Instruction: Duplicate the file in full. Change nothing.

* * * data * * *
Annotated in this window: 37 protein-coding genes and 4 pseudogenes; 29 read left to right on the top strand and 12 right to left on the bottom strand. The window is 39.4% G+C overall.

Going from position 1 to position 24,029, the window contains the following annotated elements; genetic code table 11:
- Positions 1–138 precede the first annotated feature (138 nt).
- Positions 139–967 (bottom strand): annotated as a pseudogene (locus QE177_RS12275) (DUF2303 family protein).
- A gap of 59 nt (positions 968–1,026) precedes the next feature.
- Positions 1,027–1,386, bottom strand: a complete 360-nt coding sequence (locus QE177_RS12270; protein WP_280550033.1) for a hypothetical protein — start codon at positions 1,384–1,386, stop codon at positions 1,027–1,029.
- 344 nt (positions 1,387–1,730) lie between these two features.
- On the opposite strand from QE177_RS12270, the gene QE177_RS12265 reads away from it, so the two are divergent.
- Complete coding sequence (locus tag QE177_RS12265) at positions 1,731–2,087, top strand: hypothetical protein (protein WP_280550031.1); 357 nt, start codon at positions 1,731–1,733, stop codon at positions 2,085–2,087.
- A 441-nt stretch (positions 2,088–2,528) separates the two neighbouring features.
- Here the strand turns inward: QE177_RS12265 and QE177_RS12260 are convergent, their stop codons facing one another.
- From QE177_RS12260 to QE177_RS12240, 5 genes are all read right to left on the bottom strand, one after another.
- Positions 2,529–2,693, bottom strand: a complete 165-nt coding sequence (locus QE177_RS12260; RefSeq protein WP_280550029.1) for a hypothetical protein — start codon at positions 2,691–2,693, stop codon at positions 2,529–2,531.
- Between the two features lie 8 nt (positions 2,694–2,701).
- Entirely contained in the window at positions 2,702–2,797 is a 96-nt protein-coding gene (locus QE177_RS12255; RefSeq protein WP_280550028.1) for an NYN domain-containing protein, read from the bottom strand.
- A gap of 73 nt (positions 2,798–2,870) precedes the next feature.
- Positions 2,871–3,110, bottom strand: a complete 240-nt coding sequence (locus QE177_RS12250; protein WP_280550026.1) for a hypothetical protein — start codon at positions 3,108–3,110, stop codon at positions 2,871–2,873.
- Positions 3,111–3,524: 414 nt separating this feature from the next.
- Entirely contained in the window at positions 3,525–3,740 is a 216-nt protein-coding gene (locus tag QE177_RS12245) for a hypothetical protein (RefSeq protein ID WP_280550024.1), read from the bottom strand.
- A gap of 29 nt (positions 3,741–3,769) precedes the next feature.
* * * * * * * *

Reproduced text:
Annotated in this window: 37 protein-coding genes and 4 pseudogenes; 29 read left to right on the top strand and 12 right to left on the bottom strand. The window is 39.4% G+C overall.

Going from position 1 to position 24,029, the window contains the following annotated elements; genetic code table 11:
- Positions 1–138 precede the first annotated feature (138 nt).
- Positions 139–967 (bottom strand): annotated as a pseudogene (locus QE177_RS12275) (DUF2303 family protein).
- A gap of 59 nt (positions 968–1,026) precedes the next feature.
- Positions 1,027–1,386, bottom strand: a complete 360-nt coding sequence (locus QE177_RS12270; protein WP_280550033.1) for a hypothetical protein — start codon at positions 1,384–1,386, stop codon at positions 1,027–1,029.
- 344 nt (positions 1,387–1,730) lie between these two features.
- On the opposite strand from QE177_RS12270, the gene QE177_RS12265 reads away from it, so the two are divergent.
- Complete coding sequence (locus tag QE177_RS12265) at positions 1,731–2,087, top strand: hypothetical protein (protein WP_280550031.1); 357 nt, start codon at positions 1,731–1,733, stop codon at positions 2,085–2,087.
- A 441-nt stretch (positions 2,088–2,528) separates the two neighbouring features.
- Here the strand turns inward: QE177_RS12265 and QE177_RS12260 are convergent, their stop codons facing one another.
- From QE177_RS12260 to QE177_RS12240, 5 genes are all read right to left on the bottom strand, one after another.
- Positions 2,529–2,693, bottom strand: a complete 165-nt coding sequence (locus QE177_RS12260; RefSeq protein WP_280550029.1) for a hypothetical protein — start codon at positions 2,691–2,693, stop codon at positions 2,529–2,531.
- Between the two features lie 8 nt (positions 2,694–2,701).
- Entirely contained in the window at positions 2,702–2,797 is a 96-nt protein-coding gene (locus QE177_RS12255; RefSeq protein WP_280550028.1) for an NYN domain-containing protein, read from the bottom strand.
- A gap of 73 nt (positions 2,798–2,870) precedes the next feature.
- Positions 2,871–3,110, bottom strand: a complete 240-nt coding sequence (locus QE177_RS12250; protein WP_280550026.1) for a hypothetical protein — start codon at positions 3,108–3,110, stop codon at positions 2,871–2,873.
- Positions 3,111–3,524: 414 nt separating this feature from the next.
- Entirely contained in the window at positions 3,525–3,740 is a 216-nt protein-coding gene (locus tag QE177_RS12245) for a hypothetical protein (RefSeq protein ID WP_280550024.1), read from the bottom strand.
- A gap of 29 nt (positions 3,741–3,769) precedes the next feature.